A team at CU Boulder is partnering with researchers in Illinois and Indiana to pull snow from the skies — and they’ll only be the latest from Colorado to experiment with the weather. Read on for the details of the new project and the backstory of this state’s ongoing weather modification program.
The research project, launched this month, will put planes over southwest Idaho to seed silver iodide into the clouds, potentially causing snow and ice to form when it wouldn’t otherwise.
This thing has a great name, by the way: SNOWIE, or Seeded and Natural Orographic Wintertime Clouds — the Idaho Experiment. If it works, it would increase the amount of springtime water runoff to streams and rivers, providing more power from hydroelectric dams.
The idea is to build up “the scientific foundation for weather modification,” said assistant professor Katja Friedrich, who’s in charge of the CU part of the program, in a news release.
Among other contributions, two Boulder students will be operating a Doppler radar system on a mountain to track the effects of the experiment. The team also will be operating various gauges and instruments to keep track of the project, joining colleagues from the University of Wyoming and the University of Illinois-Urbana Champaign.
The data, in turn, will be the basis for scientific research by students at CU and elsewhere, and a few lucky undergrads will even get the chance to spend a week at the site.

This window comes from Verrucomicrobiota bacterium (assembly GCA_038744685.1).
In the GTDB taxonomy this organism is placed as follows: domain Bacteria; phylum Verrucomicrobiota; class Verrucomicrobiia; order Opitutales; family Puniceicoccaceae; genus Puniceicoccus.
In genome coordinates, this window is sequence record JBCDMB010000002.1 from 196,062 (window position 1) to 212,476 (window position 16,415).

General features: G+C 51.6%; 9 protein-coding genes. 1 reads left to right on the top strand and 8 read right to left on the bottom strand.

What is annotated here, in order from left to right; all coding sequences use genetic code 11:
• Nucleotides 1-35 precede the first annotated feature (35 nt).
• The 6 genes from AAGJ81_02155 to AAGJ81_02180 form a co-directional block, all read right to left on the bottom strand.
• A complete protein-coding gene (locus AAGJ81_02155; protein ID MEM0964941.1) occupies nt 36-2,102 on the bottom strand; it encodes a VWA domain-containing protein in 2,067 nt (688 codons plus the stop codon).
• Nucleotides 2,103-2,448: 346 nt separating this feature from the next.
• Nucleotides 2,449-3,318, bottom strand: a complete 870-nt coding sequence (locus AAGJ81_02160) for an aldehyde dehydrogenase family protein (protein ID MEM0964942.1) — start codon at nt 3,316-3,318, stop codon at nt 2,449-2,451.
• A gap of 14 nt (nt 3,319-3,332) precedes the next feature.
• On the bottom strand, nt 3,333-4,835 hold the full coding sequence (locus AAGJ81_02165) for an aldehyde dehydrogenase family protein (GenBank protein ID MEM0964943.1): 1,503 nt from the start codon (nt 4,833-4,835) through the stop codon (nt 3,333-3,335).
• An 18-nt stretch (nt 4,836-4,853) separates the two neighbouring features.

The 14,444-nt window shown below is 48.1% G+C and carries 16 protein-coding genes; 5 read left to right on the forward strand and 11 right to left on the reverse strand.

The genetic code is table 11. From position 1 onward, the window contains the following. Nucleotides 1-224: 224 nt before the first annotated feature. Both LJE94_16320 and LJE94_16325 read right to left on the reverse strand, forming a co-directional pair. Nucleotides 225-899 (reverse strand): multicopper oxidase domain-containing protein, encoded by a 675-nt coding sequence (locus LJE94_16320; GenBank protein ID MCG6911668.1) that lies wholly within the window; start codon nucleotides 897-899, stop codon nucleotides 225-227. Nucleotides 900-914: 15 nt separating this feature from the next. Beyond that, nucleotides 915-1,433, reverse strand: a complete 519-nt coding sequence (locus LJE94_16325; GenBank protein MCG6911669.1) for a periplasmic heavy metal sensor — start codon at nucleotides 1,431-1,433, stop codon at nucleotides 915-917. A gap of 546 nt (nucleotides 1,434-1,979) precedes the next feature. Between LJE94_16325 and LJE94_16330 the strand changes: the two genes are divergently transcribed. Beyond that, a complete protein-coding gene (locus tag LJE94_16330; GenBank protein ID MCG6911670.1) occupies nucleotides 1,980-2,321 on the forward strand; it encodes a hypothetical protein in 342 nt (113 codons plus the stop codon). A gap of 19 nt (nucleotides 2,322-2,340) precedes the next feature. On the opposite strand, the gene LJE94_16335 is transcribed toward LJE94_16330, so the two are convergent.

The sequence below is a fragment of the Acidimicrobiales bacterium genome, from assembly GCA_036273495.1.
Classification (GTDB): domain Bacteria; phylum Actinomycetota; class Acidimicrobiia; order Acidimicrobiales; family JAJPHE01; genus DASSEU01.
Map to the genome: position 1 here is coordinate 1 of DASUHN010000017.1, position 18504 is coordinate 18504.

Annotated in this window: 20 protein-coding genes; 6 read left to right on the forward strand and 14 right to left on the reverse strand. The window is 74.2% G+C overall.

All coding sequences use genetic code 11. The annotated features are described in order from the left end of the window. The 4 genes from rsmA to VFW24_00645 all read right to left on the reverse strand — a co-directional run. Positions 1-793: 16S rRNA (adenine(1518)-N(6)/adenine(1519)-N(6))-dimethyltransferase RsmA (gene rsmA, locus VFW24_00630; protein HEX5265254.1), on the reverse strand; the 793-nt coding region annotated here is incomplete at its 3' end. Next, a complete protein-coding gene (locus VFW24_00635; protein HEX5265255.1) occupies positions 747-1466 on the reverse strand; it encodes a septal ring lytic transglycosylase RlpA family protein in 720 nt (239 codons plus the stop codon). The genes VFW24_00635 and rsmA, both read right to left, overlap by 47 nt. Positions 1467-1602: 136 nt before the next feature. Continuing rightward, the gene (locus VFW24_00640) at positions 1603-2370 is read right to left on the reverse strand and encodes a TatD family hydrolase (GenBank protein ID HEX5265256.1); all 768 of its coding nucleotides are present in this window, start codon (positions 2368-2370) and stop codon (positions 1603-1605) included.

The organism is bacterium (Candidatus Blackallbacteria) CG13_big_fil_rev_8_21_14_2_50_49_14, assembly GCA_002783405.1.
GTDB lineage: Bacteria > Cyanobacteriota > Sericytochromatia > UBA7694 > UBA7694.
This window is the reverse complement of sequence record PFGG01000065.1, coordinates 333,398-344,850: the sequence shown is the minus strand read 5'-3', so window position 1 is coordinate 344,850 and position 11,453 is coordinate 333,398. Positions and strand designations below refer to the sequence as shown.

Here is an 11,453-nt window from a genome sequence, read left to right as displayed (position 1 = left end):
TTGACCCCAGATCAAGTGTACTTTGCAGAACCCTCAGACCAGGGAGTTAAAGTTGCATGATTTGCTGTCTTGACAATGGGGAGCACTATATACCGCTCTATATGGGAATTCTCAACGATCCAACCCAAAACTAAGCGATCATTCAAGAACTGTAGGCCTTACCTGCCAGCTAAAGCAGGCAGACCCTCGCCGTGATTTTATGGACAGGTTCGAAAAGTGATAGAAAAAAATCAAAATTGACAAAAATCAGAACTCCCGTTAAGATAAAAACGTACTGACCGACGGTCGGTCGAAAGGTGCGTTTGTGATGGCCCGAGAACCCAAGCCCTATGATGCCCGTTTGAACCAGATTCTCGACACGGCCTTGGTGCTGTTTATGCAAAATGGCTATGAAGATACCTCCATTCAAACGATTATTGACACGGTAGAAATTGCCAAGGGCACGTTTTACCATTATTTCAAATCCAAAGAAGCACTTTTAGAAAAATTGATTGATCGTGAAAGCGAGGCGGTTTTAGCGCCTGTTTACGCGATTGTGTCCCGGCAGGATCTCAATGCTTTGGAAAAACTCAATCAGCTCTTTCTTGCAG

As of Jan. 10, the experiment had flown three times in four days.
But this isn’t new for Colorado:
The state of Colorado itself has been experimenting with the technology since the 1970s. There’s an entire weather modification program to explore the concept at a cost of about $1 million per year, paid for in part by water providers and ski resorts. Unlike the new research program in Idaho, Colorado uses ground-based “generators” that burn silver iodide up into the air when conditions are just right.
Vail and Beaver Creek have the longest-running effort, which tries to get the resorts open earlier and for a longer season. There are seven active programs in Colorado, according to the Colorado Water Conservation Board.
The state claims these programs have showed promise. One research report estimated that 8 percent of the snowpack at Winter Park in one recent season may have been “gained from cloud seeding.”
(The state also has permitted “hail cannons,” which use the power of sound to try to disrupt hail clouds in Weld County and the San Luis Valley.)
Still, it’s quite hard to reliably measure the impact of these programs. Nolan Daesken, the state climatologist, believes they have some effect but that claims about them sometimes are overblown, according to the Colorado Independent.
Silver iodide can only draw out significant snowfall when temperatures are below 17 degrees, “with sufficient moisture in the air and favorable winds,” as Hannah Holm, coordinator for the Water Center at Colorado Mesa University, wrote for Vail Daily.
Her conclusion: Cloud-seeding deserves respect as a new water supply strategy, but it’s a relative drop in the bucket.